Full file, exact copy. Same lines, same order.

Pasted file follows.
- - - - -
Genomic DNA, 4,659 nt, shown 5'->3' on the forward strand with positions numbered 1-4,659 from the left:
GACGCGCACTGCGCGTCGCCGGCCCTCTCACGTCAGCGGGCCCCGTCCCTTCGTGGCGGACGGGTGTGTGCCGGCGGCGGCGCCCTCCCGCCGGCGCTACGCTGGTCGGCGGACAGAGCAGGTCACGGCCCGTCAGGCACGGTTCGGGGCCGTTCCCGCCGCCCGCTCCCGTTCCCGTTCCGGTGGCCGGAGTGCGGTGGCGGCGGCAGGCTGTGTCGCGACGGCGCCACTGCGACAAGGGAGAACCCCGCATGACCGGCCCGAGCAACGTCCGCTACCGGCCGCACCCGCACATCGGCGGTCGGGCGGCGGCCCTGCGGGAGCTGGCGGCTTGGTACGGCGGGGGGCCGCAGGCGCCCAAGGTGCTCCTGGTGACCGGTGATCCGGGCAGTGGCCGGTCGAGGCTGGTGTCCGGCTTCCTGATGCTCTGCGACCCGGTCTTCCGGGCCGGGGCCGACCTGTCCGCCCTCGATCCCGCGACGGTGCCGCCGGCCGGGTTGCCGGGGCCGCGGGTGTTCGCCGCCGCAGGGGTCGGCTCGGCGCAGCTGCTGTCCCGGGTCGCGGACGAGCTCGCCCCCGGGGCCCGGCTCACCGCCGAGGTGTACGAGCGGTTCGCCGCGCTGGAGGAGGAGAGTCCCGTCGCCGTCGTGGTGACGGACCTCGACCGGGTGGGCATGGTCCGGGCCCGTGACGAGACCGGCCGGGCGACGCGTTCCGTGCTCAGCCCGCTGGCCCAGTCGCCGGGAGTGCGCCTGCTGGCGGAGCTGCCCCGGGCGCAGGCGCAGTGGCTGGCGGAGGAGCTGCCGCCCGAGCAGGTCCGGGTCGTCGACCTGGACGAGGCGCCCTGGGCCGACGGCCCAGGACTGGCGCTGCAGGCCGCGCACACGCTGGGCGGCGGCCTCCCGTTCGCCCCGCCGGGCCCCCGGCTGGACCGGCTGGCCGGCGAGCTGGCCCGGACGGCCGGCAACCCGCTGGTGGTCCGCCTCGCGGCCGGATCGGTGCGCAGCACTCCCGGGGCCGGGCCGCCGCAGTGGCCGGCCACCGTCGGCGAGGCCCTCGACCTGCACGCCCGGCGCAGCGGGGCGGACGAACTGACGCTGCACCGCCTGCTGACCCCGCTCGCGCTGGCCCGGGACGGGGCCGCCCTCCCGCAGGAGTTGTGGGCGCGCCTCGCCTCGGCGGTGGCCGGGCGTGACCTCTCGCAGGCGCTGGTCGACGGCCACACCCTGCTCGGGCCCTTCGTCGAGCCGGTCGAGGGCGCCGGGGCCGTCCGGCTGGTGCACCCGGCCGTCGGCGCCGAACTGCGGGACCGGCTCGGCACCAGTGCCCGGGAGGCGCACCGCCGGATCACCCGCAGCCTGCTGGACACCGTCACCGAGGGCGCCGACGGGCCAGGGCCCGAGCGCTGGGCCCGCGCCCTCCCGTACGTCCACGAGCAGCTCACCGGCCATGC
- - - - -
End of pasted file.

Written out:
Genomic DNA, 4,659 nt, shown 5'->3' on the forward strand with positions numbered 1-4,659 from the left:
GACGCGCACTGCGCGTCGCCGGCCCTCTCACGTCAGCGGGCCCCGTCCCTTCGTGGCGGACGGGTGTGTGCCGGCGGCGGCGCCCTCCCGCCGGCGCTACGCTGGTCGGCGGACAGAGCAGGTCACGGCCCGTCAGGCACGGTTCGGGGCCGTTCCCGCCGCCCGCTCCCGTTCCCGTTCCGGTGGCCGGAGTGCGGTGGCGGCGGCAGGCTGTGTCGCGACGGCGCCACTGCGACAAGGGAGAACCCCGCATGACCGGCCCGAGCAACGTCCGCTACCGGCCGCACCCGCACATCGGCGGTCGGGCGGCGGCCCTGCGGGAGCTGGCGGCTTGGTACGGCGGGGGGCCGCAGGCGCCCAAGGTGCTCCTGGTGACCGGTGATCCGGGCAGTGGCCGGTCGAGGCTGGTGTCCGGCTTCCTGATGCTCTGCGACCCGGTCTTCCGGGCCGGGGCCGACCTGTCCGCCCTCGATCCCGCGACGGTGCCGCCGGCCGGGTTGCCGGGGCCGCGGGTGTTCGCCGCCGCAGGGGTCGGCTCGGCGCAGCTGCTGTCCCGGGTCGCGGACGAGCTCGCCCCCGGGGCCCGGCTCACCGCCGAGGTGTACGAGCGGTTCGCCGCGCTGGAGGAGGAGAGTCCCGTCGCCGTCGTGGTGACGGACCTCGACCGGGTGGGCATGGTCCGGGCCCGTGACGAGACCGGCCGGGCGACGCGTTCCGTGCTCAGCCCGCTGGCCCAGTCGCCGGGAGTGCGCCTGCTGGCGGAGCTGCCCCGGGCGCAGGCGCAGTGGCTGGCGGAGGAGCTGCCGCCCGAGCAGGTCCGGGTCGTCGACCTGGACGAGGCGCCCTGGGCCGACGGCCCAGGACTGGCGCTGCAGGCCGCGCACACGCTGGGCGGCGGCCTCCCGTTCGCCCCGCCGGGCCCCCGGCTGGACCGGCTGGCCGGCGAGCTGGCCCGGACGGCCGGCAACCCGCTGGTGGTCCGCCTCGCGGCCGGATCGGTGCGCAGCACTCCCGGGGCCGGGCCGCCGCAGTGGCCGGCCACCGTCGGCGAGGCCCTCGACCTGCACGCCCGGCGCAGCGGGGCGGACGAACTGACGCTGCACCGCCTGCTGACCCCGCTCGCGCTGGCCCGGGACGGGGCCGCCCTCCCGCAGGAGTTGTGGGCGCGCCTCGCCTCGGCGGTGGCCGGGCGTGACCTCTCGCAGGCGCTGGTCGACGGCCACACCCTGCTCGGGCCCTTCGTCGAGCCGGTCGAGGGCGCCGGGGCCGTCCGGCTGGTGCACCCGGCCGTCGGCGCCGAACTGCGGGACCGGCTCGGCACCAGTGCCCGGGAGGCGCACCGCCGGATCACCCGCAGCCTGCTGGACACCGTCACCGAGGGCGCCGACGGGCCAGGGCCCGAGCGCTGGGCCCGCGCCCTCCCGTACGTCCACGAGCAGCTCACCGGCCATGC